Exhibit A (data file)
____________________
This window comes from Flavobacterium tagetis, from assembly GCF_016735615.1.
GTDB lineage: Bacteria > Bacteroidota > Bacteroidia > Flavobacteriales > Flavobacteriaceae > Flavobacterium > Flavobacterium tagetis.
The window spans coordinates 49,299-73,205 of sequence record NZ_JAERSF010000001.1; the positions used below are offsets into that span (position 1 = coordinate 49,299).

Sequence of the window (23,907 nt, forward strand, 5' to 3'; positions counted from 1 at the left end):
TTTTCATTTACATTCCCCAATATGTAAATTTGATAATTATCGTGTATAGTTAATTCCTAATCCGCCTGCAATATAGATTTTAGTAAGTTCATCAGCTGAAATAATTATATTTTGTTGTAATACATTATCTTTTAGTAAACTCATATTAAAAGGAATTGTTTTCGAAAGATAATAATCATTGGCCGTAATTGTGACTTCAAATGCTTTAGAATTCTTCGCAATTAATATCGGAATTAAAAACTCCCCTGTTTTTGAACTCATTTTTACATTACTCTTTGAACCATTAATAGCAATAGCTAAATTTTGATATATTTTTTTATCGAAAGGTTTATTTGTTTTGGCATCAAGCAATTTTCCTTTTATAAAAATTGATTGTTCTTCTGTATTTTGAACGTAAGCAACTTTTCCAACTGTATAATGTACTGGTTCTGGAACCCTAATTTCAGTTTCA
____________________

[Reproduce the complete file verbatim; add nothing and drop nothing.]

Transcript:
This window comes from Flavobacterium tagetis, from assembly GCF_016735615.1.
GTDB lineage: Bacteria > Bacteroidota > Bacteroidia > Flavobacteriales > Flavobacteriaceae > Flavobacterium > Flavobacterium tagetis.
The window spans coordinates 49,299-73,205 of sequence record NZ_JAERSF010000001.1; the positions used below are offsets into that span (position 1 = coordinate 49,299).

Sequence of the window (23,907 nt, forward strand, 5' to 3'; positions counted from 1 at the left end):
TTTTCATTTACATTCCCCAATATGTAAATTTGATAATTATCGTGTATAGTTAATTCCTAATCCGCCTGCAATATAGATTTTAGTAAGTTCATCAGCTGAAATAATTATATTTTGTTGTAATACATTATCTTTTAGTAAACTCATATTAAAAGGAATTGTTTTCGAAAGATAATAATCATTGGCCGTAATTGTGACTTCAAATGCTTTAGAATTCTTCGCAATTAATATCGGAATTAAAAACTCCCCTGTTTTTGAACTCATTTTTACATTACTCTTTGAACCATTAATAGCAATAGCTAAATTTTGATATATTTTTTTATCGAAAGGTTTATTTGTTTTGGCATCAAGCAATTTTCCTTTTATAAAAATTGATTGTTCTTCTGTATTTTGAACGTAAGCAACTTTTCCAACTGTATAATGTACTGGTTCTGGAACCCTAATTTCAGTTTCA